What millennials remember about Monica Lewinsky: Behind the scenes quotes from Jeremy Stahl's reporting.

What Did Slate’s Millennials Say About Remembering Monica Lewinsky?

What Did Slate’s Millennials Say About Remembering Monica Lewinsky?

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May 9 2014 10:59 AM

What Slate’s Millennials Remember About Monica Lewinsky

Read what Slate’s millennials said when Jeremy Stahl asked them about Bill Clinton’s impeachment.

White House intern Monica Lewinsky meeting President Bill Clinton.
The famous photo.

Photo by Getty Images

Slate's Jeremy Stahl set out to find out how much—and just what—millennials remembered about the Monica Lewinsky scandal for his piece Why Millennials Don’t Care About Monica Lewinsky. Stahl talked to several millennials on the Slate staff for his reporting. Here’s what they said:

Culture blogger Aisha Harris (10 in 1998): It definitely forced my parents to talk to me more about sex than they had probably anticipated, since it was pretty much inescapable—it was still a while after that before I understood what the stain on the dress meant and why it was such a big deal though. I have much more vivid memories of the OJ trial than Lewinsky—and I was 7 then.

Assistant editor L.V. Anderson (11): I was definitely aware of it and interested in it, and I gleaned a lot of information from newspapers/TV, though I don’t recall my parents talking much about it, except to denounce the congressional Republicans’ prurient exploitation of it. I was totally oblivious of how the Clintons threw Monica under the bus, though. And, of course, since I was 11, I thought Monica, at 22, was a legit adult—I had no idea that 22 is really way too young to be taken seriously.

Video and podcast producer Chris Wade (10): This was largely both my generation’s first memory of politics and (one) of our first awarenesses of sex. I definitely learned what a blow job was and how Article II, Section 4 of the Constitution grants Congress the power to impeach the president in the same week. It's a weird conflation for a 10 year old: “The president is the boss of the country, he makes sure everyone follows the laws and Congress makes sure he's not allowed to have special private time with that lady who's not his wife, or else the dress gets dirty and that's ... bad? Illegal? Something.”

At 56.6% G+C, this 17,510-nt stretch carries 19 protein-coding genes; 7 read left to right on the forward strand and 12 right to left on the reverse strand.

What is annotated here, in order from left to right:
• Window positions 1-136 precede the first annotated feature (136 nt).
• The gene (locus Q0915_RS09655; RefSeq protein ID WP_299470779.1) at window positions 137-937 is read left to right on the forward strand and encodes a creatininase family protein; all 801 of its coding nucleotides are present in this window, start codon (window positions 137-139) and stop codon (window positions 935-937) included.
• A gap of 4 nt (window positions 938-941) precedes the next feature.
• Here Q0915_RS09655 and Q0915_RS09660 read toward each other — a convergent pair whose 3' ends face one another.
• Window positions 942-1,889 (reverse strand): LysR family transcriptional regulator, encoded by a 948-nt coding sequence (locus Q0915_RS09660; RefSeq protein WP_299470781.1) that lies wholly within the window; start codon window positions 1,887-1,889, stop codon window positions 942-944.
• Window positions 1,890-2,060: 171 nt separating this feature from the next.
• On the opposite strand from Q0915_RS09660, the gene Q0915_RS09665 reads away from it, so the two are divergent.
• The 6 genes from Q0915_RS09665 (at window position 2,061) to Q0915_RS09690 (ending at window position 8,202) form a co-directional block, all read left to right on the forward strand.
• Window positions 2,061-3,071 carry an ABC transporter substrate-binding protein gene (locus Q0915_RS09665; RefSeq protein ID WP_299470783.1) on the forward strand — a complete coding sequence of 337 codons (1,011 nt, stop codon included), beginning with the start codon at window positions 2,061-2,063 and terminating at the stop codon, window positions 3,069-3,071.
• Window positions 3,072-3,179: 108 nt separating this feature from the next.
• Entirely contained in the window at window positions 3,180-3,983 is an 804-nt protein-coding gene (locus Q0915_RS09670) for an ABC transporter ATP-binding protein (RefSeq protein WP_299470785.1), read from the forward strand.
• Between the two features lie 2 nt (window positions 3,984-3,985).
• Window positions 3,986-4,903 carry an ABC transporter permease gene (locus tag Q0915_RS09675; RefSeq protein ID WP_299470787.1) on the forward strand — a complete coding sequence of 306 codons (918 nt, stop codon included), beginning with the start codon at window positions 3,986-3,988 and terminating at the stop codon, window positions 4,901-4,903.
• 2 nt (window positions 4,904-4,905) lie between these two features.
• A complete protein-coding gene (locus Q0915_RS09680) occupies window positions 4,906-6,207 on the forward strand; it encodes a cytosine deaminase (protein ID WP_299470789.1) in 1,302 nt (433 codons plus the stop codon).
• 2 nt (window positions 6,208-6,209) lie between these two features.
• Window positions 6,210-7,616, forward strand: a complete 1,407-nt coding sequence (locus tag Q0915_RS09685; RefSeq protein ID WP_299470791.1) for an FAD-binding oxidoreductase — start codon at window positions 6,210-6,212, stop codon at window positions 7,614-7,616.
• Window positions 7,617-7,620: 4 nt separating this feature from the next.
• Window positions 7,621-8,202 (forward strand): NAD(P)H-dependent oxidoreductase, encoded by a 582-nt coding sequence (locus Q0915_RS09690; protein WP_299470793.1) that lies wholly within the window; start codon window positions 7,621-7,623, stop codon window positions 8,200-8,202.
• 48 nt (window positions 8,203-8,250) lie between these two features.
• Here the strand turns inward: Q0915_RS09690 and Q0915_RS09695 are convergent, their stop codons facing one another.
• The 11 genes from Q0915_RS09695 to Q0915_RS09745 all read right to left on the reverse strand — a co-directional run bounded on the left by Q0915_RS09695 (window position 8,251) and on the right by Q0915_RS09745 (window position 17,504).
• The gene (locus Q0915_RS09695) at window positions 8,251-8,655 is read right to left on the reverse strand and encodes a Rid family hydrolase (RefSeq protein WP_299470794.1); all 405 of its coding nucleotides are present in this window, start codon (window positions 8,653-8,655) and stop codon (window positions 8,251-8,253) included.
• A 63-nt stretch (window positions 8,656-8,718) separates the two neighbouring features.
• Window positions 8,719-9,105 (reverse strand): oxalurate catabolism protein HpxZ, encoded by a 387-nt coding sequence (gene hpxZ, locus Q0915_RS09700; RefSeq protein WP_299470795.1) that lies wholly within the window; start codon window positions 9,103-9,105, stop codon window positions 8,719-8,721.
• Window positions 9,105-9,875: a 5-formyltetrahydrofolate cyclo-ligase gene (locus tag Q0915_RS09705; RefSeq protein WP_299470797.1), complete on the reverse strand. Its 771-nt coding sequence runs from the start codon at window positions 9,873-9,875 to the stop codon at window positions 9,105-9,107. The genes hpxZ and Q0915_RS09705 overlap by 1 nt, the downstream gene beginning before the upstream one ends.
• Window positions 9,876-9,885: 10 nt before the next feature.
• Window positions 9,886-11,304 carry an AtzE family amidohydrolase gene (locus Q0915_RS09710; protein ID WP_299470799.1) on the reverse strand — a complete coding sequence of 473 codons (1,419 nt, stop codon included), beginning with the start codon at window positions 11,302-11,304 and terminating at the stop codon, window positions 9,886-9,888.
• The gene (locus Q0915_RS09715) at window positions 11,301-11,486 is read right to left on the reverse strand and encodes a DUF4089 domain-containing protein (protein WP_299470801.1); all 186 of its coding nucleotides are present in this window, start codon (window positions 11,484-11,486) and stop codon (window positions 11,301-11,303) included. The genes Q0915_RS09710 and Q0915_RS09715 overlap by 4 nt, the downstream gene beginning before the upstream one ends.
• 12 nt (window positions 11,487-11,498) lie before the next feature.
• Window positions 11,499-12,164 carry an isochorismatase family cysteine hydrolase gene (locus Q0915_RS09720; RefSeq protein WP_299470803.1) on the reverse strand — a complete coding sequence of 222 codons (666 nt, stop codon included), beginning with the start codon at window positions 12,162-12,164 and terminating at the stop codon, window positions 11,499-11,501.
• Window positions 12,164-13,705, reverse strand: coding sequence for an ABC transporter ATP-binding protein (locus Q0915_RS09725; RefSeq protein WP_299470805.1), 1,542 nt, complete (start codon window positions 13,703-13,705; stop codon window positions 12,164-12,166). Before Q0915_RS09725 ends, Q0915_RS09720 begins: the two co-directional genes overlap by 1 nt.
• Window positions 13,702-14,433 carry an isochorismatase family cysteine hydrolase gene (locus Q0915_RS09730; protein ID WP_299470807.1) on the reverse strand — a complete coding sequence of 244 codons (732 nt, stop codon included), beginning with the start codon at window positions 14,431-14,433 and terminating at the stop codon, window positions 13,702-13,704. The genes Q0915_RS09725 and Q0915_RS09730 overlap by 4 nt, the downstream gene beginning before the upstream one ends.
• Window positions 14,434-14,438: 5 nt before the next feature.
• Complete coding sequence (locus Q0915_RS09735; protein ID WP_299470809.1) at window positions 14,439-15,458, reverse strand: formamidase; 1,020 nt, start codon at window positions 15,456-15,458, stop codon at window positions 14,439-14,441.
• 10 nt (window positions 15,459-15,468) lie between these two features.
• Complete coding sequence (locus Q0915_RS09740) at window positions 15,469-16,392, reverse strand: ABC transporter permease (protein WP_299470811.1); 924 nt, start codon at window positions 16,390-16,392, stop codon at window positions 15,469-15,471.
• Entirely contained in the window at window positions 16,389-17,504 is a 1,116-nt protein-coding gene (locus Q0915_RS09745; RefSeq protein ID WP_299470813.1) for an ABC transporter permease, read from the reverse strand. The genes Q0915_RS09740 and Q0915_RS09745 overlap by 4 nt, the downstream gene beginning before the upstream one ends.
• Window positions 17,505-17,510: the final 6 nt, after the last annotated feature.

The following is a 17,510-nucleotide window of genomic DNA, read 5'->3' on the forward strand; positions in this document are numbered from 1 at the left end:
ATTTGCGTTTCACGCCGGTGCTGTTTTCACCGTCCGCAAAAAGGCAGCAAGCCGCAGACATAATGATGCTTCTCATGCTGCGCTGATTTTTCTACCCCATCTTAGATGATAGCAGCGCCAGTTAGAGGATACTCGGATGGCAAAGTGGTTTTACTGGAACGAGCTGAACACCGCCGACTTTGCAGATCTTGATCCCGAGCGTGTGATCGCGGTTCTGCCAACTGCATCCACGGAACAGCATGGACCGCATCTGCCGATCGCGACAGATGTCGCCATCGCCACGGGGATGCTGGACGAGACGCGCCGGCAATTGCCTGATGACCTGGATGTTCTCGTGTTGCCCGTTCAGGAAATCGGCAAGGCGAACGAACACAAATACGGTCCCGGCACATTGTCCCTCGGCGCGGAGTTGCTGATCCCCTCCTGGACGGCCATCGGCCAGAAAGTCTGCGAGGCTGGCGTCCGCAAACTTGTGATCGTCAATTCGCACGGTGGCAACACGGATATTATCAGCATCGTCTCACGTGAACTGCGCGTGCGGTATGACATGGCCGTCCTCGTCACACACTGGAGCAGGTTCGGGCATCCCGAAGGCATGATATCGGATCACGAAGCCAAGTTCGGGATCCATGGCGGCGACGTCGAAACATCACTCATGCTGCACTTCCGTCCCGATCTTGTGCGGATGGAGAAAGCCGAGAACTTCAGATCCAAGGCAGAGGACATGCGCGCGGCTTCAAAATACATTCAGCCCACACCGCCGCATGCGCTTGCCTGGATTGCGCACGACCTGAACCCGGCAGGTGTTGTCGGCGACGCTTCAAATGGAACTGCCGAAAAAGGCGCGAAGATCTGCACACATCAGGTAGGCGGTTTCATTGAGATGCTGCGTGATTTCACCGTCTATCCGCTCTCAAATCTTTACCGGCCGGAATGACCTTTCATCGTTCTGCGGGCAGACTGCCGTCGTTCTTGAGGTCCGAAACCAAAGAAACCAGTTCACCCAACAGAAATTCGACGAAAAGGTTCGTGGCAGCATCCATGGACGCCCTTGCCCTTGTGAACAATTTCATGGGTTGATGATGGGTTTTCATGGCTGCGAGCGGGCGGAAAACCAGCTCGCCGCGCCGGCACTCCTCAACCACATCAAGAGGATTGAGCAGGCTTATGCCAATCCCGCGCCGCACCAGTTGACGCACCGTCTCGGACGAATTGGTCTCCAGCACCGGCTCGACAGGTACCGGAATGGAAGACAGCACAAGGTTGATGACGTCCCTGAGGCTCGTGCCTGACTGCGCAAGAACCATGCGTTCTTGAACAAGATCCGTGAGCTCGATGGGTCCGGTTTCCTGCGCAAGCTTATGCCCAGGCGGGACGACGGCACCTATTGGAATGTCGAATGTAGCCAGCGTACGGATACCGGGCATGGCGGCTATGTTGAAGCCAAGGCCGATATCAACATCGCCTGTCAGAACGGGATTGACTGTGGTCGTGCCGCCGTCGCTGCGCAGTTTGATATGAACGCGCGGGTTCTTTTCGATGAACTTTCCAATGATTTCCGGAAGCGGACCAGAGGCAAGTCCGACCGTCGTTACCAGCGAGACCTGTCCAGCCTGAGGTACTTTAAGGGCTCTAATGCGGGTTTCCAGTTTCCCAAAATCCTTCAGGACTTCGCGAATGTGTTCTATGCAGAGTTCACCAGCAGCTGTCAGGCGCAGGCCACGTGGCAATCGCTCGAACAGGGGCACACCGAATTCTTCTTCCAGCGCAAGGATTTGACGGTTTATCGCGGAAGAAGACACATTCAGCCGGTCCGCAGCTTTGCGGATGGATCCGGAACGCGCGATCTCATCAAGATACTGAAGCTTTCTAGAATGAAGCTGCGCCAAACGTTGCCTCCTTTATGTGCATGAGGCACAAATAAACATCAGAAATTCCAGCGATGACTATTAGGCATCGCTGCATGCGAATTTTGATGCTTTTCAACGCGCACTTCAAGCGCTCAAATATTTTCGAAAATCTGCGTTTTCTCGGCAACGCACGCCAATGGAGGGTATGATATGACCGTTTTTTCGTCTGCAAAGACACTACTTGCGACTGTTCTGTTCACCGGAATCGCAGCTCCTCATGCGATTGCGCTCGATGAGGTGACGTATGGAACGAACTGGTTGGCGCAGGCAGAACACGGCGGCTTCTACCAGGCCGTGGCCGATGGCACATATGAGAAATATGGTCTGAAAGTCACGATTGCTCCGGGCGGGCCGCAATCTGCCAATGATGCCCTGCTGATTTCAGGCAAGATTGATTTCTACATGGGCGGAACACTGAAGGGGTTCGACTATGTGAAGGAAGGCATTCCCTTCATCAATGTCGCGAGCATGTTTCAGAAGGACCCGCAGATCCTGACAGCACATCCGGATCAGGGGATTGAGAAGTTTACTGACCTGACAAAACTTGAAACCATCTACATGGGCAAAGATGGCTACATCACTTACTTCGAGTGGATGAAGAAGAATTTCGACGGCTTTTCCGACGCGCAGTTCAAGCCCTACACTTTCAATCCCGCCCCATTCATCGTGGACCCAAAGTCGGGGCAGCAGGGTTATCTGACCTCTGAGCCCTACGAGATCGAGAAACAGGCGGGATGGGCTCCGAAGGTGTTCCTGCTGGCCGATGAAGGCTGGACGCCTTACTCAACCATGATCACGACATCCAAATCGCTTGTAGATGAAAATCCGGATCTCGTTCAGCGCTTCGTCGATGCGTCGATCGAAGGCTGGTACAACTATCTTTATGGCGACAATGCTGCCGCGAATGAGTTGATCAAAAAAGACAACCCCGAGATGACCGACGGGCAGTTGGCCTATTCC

Photo editor Juliana Jimenez Jaramillo (11): I also remember having an intensely awkward sex talk about it—I very unfortunately had gotten a haircut that looked exactly like hers and boys would tease/bully me about it. For like three weeks my nickname was Lewinsky. My dad found out and somehow thought it was my fault? Thus the talk and the ensuing bottomless, soul-crushing shame​. So I sympathize with her. It was a big deal even in Colombia.

Copy editor Ryan Vogt (13): I feel like I remember it very well. All the various Time covers (we were subscribers). The story of the photographer who took the famous picture of Clinton and Lewinsky hugging. (Turns out tons of people had photographed the same scene, but they had all deleted their pictures because it was in the relatively early days of digital photography. (The photographer had a quote like “This is why I’m never switching from film. All the pictures I take are there forever.”) I remember girls in school named Monica had a tough time for a few weeks, at least. I might have trouble with a timeline, but I feel like I’m familiar with the highlights—the “I did not have sexual relations with that woman, Ms. Lewinsky” speech, the “vast right-wing conspiracy” quote, Clinton’s admission that he “misled” people, the fanfare around Clinton being the second-ever president impeached, etc. I could pick Linda Tripp or Kenneth Starr out of a lineup. I feel like people forget how explosive it really was. Imagine Obama having a “blue dress” situation on his hands. It would be unbelievable.

Copy editor Abby McIntyre (10): I remember having a conversation about the impeachment in class (fifth grade) at one point, but we were only just learning about the concept of government so the whole idea was very foreign and confusing even as our teacher tried to dumb it down for us. I also remember hearing a skit on late-night radio that I used to listen to about the “blue dress,” and I knew it was related to the whole scandal somehow but I certainly didn't know any of the details. The whole scandal remains opaque to me to this day. In my U.S. history class in high school we never covered this. (Our history book only went up until Reagan if I recall correctly.) I actually remember there being a question on my AP U.S. History test about why Bill Clinton was impeached. I was able to get it right by multiple-choice elimination, but I remember many of my classmates complaining that they really had no idea!